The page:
The ‘Lost Farms’ consist of nearly 50 farm ruins, all traditional stone longhouses, originally built in the 17th and 18th centuries on Brinscall Moor. Marsdens farm is at the southern end of Brinscall woods, now surrounded by trees.
Elizabeth Jane Dixon (1856 – 1938)
Marsdens farm is a narrow longhouse but quite long (60ft or 18m) including barn and a loo or attached shed at the northern end. It is now surrounded by trees within Brinscall woods. It is notable as it has an almost complete south gable end with bedroom window and was the home of Elizabeth Jane Dixon, who kept a daily diary – a fascinating insight into life at the time.
If you scroll to the bottom of the page you can watch Elizabeth’s grandson, Harold Gomersall and his daughter Linda talking about their memories on an episode of BBC’s Countryfile from 2012.
In the south gable end you can see the bedroom window, internal blue-brick chimneys, internal slots for bedroom joists, two ground floor window ledges, carefully laid courses of dressed stonework, external steps down to the kitchen door, a probable well and a walled garden area to the west.
Listen to interviews
From 1886 to 1910 Marsdens farm was the home of Thomas Dixon, born in Kendal and Elizabeth Jane Dixon (nee Wyatt). The couple met near Kendal, where Thomas was farming and Elizabeth was a governess to a Westmorland family. They married in 1881 and moved to Marsdens where Thomas Dixon was the nigh watchman at the Print works. They had a large family: Annie, William, Henry, Thomas, Nathan, Christopher & Ellen (twins), Herbert, Elizabeth, Dorothy, John and James. Elizabeth wrote a daily journal until at least 1932, which has since been published and is a wonderful record. The journal shows that until 10th October 1910 Marsdens was both a flourishing mixed farm (with horses, cattle and poultry but no sheep) and also the home of young factory workers. The majority of the children worked down in the valley from the age of twelve either in Withnell Mill or in the (calico) Print Works. In 1910 the Dixons moved to Calendar house.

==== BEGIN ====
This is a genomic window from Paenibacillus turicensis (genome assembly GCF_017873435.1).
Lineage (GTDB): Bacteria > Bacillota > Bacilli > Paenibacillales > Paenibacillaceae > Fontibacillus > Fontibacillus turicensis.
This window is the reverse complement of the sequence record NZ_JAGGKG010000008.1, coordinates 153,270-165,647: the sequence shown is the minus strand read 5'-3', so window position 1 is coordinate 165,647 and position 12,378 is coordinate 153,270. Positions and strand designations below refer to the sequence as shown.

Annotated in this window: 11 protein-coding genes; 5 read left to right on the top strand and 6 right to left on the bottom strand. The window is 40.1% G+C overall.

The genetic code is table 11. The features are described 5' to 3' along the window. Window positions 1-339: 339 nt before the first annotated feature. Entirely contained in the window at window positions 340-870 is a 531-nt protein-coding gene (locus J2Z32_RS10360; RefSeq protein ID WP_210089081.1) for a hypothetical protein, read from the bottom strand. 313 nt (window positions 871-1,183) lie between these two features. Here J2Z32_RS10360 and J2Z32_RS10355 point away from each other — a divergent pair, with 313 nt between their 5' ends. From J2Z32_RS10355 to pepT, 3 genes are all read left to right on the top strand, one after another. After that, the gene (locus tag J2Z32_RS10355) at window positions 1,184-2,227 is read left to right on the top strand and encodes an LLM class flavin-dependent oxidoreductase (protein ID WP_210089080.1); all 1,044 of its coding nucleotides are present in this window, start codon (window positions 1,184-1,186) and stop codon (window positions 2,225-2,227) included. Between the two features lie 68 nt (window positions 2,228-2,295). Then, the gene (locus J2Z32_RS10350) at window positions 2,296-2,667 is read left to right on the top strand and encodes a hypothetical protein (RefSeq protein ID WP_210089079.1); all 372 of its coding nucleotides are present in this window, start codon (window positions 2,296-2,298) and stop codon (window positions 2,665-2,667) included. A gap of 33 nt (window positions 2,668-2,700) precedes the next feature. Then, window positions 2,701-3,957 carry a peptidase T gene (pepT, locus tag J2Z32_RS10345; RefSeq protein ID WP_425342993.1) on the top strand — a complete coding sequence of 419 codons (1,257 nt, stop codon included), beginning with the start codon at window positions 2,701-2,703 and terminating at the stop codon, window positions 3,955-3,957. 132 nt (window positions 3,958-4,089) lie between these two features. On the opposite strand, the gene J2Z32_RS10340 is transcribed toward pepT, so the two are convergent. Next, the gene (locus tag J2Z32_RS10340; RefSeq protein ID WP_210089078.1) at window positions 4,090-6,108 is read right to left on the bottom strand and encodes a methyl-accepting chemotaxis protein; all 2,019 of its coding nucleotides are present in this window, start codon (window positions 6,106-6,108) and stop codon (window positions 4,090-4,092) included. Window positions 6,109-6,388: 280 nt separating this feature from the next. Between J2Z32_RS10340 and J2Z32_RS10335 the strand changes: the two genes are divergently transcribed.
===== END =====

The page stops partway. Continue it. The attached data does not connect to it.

Goose Green farm (250m downhill from Marsdens) in the 1930s
This project was largely inspired by David Clayton’s book, ‘The Lost Farms of Brinscall Moors’, which is available from Carnegie Publishing: https://www.carnegiepublishing.co.uk/product/lost-farms-of-brinscall-moors/
The book contains a wealth of information on all the farms which has not been covered here, as we have focused on the farms for which we could find oral histories. If you would like to find out more, please do buy a copy of the book!
BBC – Countryfile season 23 episode 5, first aired 12th April 2012
Thank you to Carnegie publishing for permission to use photographs from David Clayton’s book, ‘The Lost Farms of Brinscall Moors’ and to Jed, creator of the www.white-coppice.co.uk pages who took many of the photos of the farms in modern times and to the many people who shared memories and photos. In particular Barbara Butler (Richard Robinson’s granddaughter), David Fairclough (who has compiled an extensive collection of historic photos) and Linda Fonseka (descendent of Elizabeth Dixon).